Sharp rise in Bute food bank use

The store room at the Bute food bank.
The store room at the Bute food bank.

The use of Bute’s food bank has increased significantly in the third quarter of this year, according to newly-published figures.

Ninety-five people used the facility, operated by Bute Advice Centre, between July 1 and September 30, compared to 39 between January and March and 50 between April and June.

The centre has now provided 613 allocations of food in the first nine months of the food bank’s operation.

Centre manager Julie Semple, who supplied the latest figures, told The Buteman: “In the first quarter 26 disabled people accounted for around 50 per cent of participants. In the second quarter 20 disabled individuals accounted for just below 50 per cent of those who used the food bank.

“In the third quarter 28 individuals who are regarded as disabled made use of the food bank.

“It is clear that numbers of disabled individuals using the food bank remains consistently high each quarter.

“There has been a sharp rise in the number of men using the food bank in the last quarter.”

Mrs Semple said the number of self-referrals to the service grew significantly, from 20 in the first quarter and 38 in the second to 74 in the three months from July to September.

“The main reasons given by participants who have used the service were low income, benefits issues, budgeting problems and debt,” she continued.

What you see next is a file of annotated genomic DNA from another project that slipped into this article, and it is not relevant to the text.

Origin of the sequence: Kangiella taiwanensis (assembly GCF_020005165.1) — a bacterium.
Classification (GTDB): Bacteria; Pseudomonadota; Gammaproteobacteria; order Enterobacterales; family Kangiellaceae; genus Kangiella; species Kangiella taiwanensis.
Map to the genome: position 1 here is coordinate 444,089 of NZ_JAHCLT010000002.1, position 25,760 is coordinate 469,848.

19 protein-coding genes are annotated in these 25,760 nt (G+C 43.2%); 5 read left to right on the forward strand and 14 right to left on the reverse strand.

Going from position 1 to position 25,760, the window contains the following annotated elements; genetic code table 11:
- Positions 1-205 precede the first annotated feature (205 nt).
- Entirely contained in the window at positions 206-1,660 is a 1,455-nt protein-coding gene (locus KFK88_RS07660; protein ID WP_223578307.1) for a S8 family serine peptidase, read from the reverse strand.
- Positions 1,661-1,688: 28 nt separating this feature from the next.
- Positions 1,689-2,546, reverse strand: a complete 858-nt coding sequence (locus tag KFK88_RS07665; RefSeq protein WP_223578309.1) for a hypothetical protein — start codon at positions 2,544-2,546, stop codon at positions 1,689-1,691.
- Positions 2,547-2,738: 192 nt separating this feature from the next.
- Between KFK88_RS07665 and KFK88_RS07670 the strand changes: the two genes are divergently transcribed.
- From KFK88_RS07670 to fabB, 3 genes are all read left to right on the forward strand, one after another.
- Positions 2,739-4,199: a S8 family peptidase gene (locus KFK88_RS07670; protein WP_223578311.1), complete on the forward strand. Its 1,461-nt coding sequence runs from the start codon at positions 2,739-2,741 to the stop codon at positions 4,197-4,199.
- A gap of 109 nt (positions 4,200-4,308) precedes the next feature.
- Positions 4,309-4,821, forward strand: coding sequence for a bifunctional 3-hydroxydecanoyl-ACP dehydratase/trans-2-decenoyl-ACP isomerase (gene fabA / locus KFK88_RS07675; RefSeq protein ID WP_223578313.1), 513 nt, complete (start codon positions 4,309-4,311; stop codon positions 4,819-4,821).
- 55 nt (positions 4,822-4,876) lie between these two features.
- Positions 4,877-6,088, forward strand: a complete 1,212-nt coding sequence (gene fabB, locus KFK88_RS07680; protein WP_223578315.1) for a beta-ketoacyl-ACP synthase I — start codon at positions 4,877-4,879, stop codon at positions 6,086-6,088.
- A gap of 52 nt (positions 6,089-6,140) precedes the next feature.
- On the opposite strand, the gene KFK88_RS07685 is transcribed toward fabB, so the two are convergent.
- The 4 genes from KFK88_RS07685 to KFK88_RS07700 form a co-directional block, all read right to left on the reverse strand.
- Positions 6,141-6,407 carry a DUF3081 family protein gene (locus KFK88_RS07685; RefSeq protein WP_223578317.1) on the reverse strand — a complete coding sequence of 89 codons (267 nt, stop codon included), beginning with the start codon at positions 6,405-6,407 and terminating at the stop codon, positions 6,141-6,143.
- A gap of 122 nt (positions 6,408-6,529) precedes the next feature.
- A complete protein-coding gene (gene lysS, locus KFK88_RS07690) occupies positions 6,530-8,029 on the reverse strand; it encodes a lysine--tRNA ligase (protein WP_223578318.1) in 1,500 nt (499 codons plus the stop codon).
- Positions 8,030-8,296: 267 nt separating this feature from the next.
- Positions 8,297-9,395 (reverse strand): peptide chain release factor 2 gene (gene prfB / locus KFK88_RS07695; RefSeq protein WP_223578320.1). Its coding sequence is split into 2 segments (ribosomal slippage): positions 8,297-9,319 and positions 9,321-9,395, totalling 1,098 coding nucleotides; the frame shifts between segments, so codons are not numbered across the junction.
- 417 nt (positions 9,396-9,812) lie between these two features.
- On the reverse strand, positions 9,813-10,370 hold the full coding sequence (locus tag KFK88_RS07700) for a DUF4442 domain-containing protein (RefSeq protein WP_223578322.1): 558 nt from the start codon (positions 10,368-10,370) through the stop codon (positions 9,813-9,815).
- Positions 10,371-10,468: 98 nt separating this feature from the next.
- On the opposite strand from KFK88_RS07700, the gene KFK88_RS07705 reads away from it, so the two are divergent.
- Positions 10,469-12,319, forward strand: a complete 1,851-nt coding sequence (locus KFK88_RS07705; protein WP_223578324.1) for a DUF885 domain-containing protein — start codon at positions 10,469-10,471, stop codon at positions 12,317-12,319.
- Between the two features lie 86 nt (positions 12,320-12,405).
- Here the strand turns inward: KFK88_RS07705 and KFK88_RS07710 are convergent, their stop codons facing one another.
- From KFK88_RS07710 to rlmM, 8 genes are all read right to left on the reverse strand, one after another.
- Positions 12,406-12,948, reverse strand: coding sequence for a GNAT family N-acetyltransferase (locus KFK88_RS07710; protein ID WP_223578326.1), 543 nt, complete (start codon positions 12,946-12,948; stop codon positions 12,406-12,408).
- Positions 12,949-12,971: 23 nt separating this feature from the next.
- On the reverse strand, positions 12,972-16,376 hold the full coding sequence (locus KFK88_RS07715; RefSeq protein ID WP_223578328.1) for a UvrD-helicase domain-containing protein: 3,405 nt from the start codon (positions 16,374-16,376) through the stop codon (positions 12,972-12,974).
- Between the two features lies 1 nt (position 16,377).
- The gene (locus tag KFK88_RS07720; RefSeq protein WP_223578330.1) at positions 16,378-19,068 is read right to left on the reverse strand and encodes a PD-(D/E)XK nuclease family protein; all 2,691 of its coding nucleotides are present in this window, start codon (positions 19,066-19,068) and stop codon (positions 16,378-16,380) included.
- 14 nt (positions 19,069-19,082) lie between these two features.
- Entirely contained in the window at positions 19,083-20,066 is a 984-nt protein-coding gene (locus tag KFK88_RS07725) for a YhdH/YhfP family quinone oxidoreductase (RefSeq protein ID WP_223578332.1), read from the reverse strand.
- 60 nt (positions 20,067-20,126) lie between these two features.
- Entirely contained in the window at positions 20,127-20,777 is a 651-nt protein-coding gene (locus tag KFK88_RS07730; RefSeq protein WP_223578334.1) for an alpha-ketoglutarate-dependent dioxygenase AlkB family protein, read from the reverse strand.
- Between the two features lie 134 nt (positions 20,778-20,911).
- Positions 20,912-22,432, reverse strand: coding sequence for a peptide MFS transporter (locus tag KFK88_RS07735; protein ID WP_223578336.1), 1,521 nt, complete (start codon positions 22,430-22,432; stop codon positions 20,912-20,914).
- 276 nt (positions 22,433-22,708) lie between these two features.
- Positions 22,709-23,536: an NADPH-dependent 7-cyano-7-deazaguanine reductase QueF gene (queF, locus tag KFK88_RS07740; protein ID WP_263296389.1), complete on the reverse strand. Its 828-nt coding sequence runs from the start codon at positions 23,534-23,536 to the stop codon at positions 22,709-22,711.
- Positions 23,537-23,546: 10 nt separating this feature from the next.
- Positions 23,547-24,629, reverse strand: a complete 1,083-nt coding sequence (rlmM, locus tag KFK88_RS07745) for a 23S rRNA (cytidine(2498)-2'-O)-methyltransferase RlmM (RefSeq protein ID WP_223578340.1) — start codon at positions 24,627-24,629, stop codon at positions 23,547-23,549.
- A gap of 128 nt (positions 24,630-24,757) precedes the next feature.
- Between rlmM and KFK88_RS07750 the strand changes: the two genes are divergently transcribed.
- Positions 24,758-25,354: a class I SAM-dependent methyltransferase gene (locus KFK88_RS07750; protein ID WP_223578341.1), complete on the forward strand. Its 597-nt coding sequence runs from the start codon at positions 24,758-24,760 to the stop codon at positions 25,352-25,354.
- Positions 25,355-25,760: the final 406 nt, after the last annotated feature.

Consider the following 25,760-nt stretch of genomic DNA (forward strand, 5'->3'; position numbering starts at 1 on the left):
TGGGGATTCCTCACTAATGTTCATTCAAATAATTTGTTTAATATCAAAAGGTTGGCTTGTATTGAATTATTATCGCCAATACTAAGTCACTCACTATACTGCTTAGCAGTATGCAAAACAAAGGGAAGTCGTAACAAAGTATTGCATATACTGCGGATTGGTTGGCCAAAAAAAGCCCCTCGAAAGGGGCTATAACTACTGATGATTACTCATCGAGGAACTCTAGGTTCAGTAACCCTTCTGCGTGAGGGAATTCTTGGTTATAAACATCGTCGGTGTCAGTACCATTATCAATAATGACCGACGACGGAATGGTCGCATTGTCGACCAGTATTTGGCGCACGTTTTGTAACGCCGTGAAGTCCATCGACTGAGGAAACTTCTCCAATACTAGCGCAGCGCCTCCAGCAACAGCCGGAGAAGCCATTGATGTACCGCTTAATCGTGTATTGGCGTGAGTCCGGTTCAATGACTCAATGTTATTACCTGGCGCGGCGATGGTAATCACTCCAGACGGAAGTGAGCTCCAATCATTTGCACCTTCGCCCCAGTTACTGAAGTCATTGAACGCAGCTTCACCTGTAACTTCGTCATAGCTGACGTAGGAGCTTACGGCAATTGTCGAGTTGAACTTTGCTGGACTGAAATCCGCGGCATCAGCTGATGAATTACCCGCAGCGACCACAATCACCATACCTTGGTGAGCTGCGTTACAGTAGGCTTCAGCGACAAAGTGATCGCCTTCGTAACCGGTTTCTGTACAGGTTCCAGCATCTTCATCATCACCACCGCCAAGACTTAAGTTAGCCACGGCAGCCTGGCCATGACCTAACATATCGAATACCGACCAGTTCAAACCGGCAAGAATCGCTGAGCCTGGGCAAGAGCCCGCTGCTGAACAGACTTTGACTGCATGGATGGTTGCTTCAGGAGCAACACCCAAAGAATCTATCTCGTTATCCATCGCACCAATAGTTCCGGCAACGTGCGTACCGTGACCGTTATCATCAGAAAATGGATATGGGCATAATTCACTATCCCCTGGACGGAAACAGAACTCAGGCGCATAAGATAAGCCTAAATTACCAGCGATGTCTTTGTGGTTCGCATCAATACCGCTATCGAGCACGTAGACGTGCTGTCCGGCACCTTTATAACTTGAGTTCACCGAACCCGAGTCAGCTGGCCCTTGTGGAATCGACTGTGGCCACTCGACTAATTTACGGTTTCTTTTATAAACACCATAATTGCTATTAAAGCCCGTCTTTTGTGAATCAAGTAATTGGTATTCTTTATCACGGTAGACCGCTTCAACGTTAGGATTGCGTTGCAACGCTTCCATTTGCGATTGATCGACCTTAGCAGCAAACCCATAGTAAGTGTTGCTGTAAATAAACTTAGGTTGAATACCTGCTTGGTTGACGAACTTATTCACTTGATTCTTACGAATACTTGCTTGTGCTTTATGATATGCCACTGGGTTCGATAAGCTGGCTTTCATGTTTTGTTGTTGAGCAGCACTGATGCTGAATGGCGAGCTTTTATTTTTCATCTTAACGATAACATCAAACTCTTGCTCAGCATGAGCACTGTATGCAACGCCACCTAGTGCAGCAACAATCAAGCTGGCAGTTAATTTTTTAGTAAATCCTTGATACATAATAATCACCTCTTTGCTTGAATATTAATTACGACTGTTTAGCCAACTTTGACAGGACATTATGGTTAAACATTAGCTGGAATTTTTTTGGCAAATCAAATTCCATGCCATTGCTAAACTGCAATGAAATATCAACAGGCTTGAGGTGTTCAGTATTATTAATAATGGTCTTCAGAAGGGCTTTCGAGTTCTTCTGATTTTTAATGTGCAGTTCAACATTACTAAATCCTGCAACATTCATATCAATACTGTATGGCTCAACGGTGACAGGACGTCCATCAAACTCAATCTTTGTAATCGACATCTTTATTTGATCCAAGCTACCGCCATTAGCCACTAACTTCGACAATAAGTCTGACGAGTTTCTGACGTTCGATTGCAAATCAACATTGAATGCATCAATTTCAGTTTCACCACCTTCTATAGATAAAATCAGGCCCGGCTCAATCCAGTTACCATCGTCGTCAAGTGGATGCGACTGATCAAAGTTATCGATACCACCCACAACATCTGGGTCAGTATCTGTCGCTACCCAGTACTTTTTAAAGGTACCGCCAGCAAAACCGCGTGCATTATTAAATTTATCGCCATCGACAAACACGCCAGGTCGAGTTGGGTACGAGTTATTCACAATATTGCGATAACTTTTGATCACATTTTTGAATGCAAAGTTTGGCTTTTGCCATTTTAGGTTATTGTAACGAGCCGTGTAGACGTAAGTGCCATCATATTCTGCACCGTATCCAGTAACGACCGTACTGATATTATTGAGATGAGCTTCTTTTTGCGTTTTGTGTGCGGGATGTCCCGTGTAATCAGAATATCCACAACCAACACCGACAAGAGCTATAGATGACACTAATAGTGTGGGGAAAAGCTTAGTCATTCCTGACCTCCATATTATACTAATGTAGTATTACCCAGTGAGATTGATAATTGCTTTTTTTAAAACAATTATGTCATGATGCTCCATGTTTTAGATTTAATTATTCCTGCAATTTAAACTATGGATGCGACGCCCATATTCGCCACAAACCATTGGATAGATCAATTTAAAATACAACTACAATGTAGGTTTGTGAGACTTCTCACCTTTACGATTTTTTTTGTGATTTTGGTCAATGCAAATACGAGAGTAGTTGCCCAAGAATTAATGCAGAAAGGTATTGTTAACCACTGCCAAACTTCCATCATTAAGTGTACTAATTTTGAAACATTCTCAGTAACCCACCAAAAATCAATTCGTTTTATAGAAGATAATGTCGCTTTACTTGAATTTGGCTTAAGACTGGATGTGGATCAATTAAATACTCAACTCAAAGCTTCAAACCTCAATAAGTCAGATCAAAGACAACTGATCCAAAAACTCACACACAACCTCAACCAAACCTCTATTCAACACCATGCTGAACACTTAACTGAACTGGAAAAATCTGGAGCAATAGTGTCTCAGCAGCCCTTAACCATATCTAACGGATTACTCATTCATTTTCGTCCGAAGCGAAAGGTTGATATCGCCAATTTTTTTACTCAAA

“Services offered by Bute Advice to help those accessing the service were help with benefits issues, Scottish Welfare Fund applications, housing advice, money advice and energy advice.

“Bute Advice Centre endeavours to support clients to examine the underlying reasons for using the food bank and tries to help alleviate those problems through a combination of food parcels, advice, information and representation.

“Checks and measures have been put in place to prevent misuse of the food bank whilst offering an inclusive service.”

The service uses food supplied by local not-for-profit organisation Bute Oasis, bought with the proceeds from sales of second-hand items at itsshop in Rothesay’s Argyle Street.

On Wednesdays, Saturdays and Sundays, when Bute Advice Centre is closed, Bute Oasis offers emergency supplies of food and the offer of a referral to the advice centre.